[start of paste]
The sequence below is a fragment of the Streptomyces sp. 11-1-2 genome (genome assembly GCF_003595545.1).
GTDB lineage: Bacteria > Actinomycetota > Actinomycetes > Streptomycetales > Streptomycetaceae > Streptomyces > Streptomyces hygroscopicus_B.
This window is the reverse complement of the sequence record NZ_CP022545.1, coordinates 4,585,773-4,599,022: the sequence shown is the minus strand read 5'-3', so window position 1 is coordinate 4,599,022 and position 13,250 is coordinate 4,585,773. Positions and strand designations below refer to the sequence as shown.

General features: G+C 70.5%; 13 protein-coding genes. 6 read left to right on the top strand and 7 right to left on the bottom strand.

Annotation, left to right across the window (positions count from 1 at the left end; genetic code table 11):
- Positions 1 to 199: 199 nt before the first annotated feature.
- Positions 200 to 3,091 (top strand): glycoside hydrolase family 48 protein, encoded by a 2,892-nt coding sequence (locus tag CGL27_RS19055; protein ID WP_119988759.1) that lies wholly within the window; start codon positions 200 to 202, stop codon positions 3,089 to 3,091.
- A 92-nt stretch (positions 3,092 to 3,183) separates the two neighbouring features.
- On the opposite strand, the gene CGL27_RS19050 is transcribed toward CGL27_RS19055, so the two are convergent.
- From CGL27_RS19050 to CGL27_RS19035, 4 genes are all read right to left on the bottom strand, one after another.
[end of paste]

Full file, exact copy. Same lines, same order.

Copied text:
The sequence below is a fragment of the Streptomyces sp. 11-1-2 genome (genome assembly GCF_003595545.1).
GTDB lineage: Bacteria > Actinomycetota > Actinomycetes > Streptomycetales > Streptomycetaceae > Streptomyces > Streptomyces hygroscopicus_B.
This window is the reverse complement of the sequence record NZ_CP022545.1, coordinates 4,585,773-4,599,022: the sequence shown is the minus strand read 5'-3', so window position 1 is coordinate 4,599,022 and position 13,250 is coordinate 4,585,773. Positions and strand designations below refer to the sequence as shown.

General features: G+C 70.5%; 13 protein-coding genes. 6 read left to right on the top strand and 7 right to left on the bottom strand.

Annotation, left to right across the window (positions count from 1 at the left end; genetic code table 11):
- Positions 1 to 199: 199 nt before the first annotated feature.
- Positions 200 to 3,091 (top strand): glycoside hydrolase family 48 protein, encoded by a 2,892-nt coding sequence (locus tag CGL27_RS19055; protein ID WP_119988759.1) that lies wholly within the window; start codon positions 200 to 202, stop codon positions 3,089 to 3,091.
- A 92-nt stretch (positions 3,092 to 3,183) separates the two neighbouring features.
- On the opposite strand, the gene CGL27_RS19050 is transcribed toward CGL27_RS19055, so the two are convergent.
- From CGL27_RS19050 to CGL27_RS19035, 4 genes are all read right to left on the bottom strand, one after another.